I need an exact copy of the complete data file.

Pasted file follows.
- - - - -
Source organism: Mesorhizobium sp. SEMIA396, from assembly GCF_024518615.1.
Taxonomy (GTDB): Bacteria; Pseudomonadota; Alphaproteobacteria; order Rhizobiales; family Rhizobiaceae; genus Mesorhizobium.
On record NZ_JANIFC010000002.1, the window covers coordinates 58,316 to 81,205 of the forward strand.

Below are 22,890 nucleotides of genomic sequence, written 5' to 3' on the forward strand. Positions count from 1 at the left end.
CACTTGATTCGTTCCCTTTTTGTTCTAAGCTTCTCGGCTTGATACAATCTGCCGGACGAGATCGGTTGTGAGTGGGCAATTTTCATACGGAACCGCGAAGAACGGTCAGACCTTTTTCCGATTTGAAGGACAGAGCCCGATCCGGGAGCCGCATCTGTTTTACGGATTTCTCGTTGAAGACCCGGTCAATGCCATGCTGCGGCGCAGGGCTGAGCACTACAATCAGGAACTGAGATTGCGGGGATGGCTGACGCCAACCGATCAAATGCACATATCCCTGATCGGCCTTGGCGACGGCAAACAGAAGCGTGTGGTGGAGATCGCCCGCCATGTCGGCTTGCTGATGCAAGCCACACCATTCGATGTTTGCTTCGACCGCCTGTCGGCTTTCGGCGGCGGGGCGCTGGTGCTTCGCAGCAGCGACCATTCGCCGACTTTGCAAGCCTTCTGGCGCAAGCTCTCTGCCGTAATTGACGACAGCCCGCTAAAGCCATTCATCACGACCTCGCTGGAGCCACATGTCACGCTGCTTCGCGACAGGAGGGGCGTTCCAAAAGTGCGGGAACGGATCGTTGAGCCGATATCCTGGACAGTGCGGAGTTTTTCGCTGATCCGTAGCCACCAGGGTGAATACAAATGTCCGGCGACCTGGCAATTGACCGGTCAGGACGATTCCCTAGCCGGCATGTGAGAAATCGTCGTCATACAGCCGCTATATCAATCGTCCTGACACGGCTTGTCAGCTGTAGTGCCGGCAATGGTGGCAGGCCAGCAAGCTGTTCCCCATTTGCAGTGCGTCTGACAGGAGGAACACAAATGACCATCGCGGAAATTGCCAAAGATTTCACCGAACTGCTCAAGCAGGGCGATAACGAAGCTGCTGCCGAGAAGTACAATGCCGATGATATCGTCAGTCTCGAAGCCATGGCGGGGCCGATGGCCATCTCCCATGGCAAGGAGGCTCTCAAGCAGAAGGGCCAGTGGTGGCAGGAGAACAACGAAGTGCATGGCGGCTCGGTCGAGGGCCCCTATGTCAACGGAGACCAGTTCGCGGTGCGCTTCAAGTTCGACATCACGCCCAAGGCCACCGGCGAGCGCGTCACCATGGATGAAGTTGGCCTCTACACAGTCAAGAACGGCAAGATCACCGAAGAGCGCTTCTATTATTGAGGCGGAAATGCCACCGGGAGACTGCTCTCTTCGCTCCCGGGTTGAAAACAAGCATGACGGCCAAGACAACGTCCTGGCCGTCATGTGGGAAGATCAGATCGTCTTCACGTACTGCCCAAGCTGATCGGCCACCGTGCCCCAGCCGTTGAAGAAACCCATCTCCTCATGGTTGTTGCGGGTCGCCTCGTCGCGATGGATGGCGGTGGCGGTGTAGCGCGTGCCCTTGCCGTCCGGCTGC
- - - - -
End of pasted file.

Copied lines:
Source organism: Mesorhizobium sp. SEMIA396, from assembly GCF_024518615.1.
Taxonomy (GTDB): Bacteria; Pseudomonadota; Alphaproteobacteria; order Rhizobiales; family Rhizobiaceae; genus Mesorhizobium.
On record NZ_JANIFC010000002.1, the window covers coordinates 58,316 to 81,205 of the forward strand.

Below are 22,890 nucleotides of genomic sequence, written 5' to 3' on the forward strand. Positions count from 1 at the left end.
CACTTGATTCGTTCCCTTTTTGTTCTAAGCTTCTCGGCTTGATACAATCTGCCGGACGAGATCGGTTGTGAGTGGGCAATTTTCATACGGAACCGCGAAGAACGGTCAGACCTTTTTCCGATTTGAAGGACAGAGCCCGATCCGGGAGCCGCATCTGTTTTACGGATTTCTCGTTGAAGACCCGGTCAATGCCATGCTGCGGCGCAGGGCTGAGCACTACAATCAGGAACTGAGATTGCGGGGATGGCTGACGCCAACCGATCAAATGCACATATCCCTGATCGGCCTTGGCGACGGCAAACAGAAGCGTGTGGTGGAGATCGCCCGCCATGTCGGCTTGCTGATGCAAGCCACACCATTCGATGTTTGCTTCGACCGCCTGTCGGCTTTCGGCGGCGGGGCGCTGGTGCTTCGCAGCAGCGACCATTCGCCGACTTTGCAAGCCTTCTGGCGCAAGCTCTCTGCCGTAATTGACGACAGCCCGCTAAAGCCATTCATCACGACCTCGCTGGAGCCACATGTCACGCTGCTTCGCGACAGGAGGGGCGTTCCAAAAGTGCGGGAACGGATCGTTGAGCCGATATCCTGGACAGTGCGGAGTTTTTCGCTGATCCGTAGCCACCAGGGTGAATACAAATGTCCGGCGACCTGGCAATTGACCGGTCAGGACGATTCCCTAGCCGGCATGTGAGAAATCGTCGTCATACAGCCGCTATATCAATCGTCCTGACACGGCTTGTCAGCTGTAGTGCCGGCAATGGTGGCAGGCCAGCAAGCTGTTCCCCATTTGCAGTGCGTCTGACAGGAGGAACACAAATGACCATCGCGGAAATTGCCAAAGATTTCACCGAACTGCTCAAGCAGGGCGATAACGAAGCTGCTGCCGAGAAGTACAATGCCGATGATATCGTCAGTCTCGAAGCCATGGCGGGGCCGATGGCCATCTCCCATGGCAAGGAGGCTCTCAAGCAGAAGGGCCAGTGGTGGCAGGAGAACAACGAAGTGCATGGCGGCTCGGTCGAGGGCCCCTATGTCAACGGAGACCAGTTCGCGGTGCGCTTCAAGTTCGACATCACGCCCAAGGCCACCGGCGAGCGCGTCACCATGGATGAAGTTGGCCTCTACACAGTCAAGAACGGCAAGATCACCGAAGAGCGCTTCTATTATTGAGGCGGAAATGCCACCGGGAGACTGCTCTCTTCGCTCCCGGGTTGAAAACAAGCATGACGGCCAAGACAACGTCCTGGCCGTCATGTGGGAAGATCAGATCGTCTTCACGTACTGCCCAAGCTGATCGGCCACCGTGCCCCAGCCGTTGAAGAAACCCATCTCCTCATGGTTGTTGCGGGTCGCCTCGTCGCGATGGATGGCGGTGGCGGTGTAGCGCGTGCCCTTGCCGTCCGGCTGC